But here’s the thing… I can’t leave well enough alone.
In February, Rebecca and I made a plan to meet for dinner to talk over what she needed for the wedding. Coincidentally, she posted on Facebook that she was meeting with the caterer that night. Was she talking about me? I know this sounds daft, but I was hardly thinking of myself as the caterer. I was more a carver than a chef. I brought a notepad to the restaurant just in case.
Rebecca explained again that they were planning on buying some roasted chickens from the supermarket in Lincoln City and that they had found a steak joint that would deliver pre-grilled steaks for 55 people at $4.56/guest.
For four dollars a person.
I… just… couldn’t let that happen.
“Look,” I said, “I’ll roast the chickens. Chickens are easy. I make a mean roast chicken, stuffed with lemons and sprinkled with rosemary. And the meat, well, I mean, I think you should let me do that too. I can do short ribs the day before the wedding (because that extra day is the key to great short ribs). I’ll roast some veggies and bake some bread and it’ll be great. No worries at all, ok Becca?”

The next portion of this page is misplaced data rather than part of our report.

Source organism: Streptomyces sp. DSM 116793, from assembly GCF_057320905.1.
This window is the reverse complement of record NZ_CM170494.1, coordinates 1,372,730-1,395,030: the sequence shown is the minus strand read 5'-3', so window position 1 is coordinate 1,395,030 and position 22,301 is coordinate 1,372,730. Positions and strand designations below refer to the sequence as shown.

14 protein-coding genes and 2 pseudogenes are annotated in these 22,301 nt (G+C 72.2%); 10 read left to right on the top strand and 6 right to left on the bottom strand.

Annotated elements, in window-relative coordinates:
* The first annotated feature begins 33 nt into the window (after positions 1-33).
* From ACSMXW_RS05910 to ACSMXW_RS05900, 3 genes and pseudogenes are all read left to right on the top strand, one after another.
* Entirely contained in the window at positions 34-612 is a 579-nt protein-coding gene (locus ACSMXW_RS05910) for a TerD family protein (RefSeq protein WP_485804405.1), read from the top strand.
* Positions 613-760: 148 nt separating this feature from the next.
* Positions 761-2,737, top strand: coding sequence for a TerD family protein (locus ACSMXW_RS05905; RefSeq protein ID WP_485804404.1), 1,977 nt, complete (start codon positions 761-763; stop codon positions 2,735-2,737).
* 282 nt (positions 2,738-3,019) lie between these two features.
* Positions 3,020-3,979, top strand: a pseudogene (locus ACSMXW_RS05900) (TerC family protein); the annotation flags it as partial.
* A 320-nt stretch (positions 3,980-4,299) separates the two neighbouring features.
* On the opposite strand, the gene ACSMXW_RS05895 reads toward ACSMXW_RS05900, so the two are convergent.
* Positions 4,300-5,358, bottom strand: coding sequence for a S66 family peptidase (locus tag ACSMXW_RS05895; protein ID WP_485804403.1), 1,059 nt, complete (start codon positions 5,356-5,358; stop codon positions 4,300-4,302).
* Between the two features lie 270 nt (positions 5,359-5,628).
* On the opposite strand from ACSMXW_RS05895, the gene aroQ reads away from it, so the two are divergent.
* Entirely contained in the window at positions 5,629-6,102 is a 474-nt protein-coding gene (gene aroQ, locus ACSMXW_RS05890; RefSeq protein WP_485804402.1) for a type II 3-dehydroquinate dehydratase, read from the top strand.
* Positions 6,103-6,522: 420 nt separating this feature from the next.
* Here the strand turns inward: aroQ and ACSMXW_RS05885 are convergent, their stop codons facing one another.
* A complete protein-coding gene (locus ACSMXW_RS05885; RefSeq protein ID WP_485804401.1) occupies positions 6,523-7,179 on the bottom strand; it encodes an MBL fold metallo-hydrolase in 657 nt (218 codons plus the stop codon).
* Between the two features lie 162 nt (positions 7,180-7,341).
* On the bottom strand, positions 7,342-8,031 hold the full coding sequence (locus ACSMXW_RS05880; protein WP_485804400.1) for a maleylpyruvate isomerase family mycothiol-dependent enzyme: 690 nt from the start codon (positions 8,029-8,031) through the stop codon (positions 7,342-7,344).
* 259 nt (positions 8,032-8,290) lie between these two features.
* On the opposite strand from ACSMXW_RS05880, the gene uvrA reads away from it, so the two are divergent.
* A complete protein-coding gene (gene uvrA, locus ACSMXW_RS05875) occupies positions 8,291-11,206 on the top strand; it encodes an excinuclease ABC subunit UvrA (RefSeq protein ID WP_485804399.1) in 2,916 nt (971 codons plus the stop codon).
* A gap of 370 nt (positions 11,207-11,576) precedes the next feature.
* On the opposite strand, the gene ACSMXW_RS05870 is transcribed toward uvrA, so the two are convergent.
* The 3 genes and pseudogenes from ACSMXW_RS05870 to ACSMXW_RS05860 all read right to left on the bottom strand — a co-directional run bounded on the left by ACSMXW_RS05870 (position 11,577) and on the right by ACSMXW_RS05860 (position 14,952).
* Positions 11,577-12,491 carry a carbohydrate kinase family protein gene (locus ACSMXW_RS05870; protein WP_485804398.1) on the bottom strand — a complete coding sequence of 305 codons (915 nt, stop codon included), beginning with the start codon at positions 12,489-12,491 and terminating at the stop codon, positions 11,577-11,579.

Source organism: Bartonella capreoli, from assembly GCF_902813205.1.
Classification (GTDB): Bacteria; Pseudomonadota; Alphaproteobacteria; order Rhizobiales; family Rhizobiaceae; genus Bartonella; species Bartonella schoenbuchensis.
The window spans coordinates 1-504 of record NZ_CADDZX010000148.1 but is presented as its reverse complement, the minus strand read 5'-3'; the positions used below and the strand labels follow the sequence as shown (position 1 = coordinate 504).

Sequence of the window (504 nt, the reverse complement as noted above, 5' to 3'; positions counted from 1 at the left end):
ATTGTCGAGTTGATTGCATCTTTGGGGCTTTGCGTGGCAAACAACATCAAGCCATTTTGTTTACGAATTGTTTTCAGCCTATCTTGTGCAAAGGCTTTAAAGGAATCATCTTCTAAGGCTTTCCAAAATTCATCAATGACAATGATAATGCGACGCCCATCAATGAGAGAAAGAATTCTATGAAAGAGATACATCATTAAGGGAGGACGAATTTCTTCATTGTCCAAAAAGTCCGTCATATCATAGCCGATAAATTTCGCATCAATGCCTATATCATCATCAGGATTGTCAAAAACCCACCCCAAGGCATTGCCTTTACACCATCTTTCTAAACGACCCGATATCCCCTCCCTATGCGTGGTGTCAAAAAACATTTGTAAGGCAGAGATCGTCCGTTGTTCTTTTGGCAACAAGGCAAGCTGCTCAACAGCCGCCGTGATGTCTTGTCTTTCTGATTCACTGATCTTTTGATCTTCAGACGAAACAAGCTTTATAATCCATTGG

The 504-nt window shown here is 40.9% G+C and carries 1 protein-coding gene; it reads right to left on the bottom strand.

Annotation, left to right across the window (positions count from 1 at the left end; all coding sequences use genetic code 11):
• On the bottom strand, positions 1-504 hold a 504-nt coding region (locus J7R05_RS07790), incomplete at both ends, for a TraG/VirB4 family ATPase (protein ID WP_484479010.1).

Wait, did I just convince a bride that I should cater her wedding? I think I bamboozled myself. Crap.
My particular mental illness is that I love what I do so much I can’t stop myself from promising the world. I get so excited thinking about the culinary possibilities because when you’re a chef there are no limitations. You can do anything. It’s a game of self-control, which has never been my strong suit.
There are a few other factors I need to mention though—things that made saying yes to my first wedding job easy. Rebecca and Nate had secured a very special venue, different from any place I’ve ever been, for the entire weekend. The Historic Anchor Inn is floor-to-ceiling tchotchkes. It’s like walking into a prop rental palace, with nautical memorabilia everywhere. Mermaid mannequins and plastic hanging fish and mismatched furniture fills every room. No, really. FILLS EVERY ROOM. You just can’t help but laugh. I knew that the normal bride/groomzilla monsters couldn’t rear their ugly heads when there was a plastic shark head rising up through the middle of the garden right next to a old-timey Texaco gas pump and a life size Batmobile boat. It’s different here, in the outskirts of Portland than, say, the upper east side of Manhattan. Rebecca and Nate had picked this location very specifically. This type of wedding I could cater.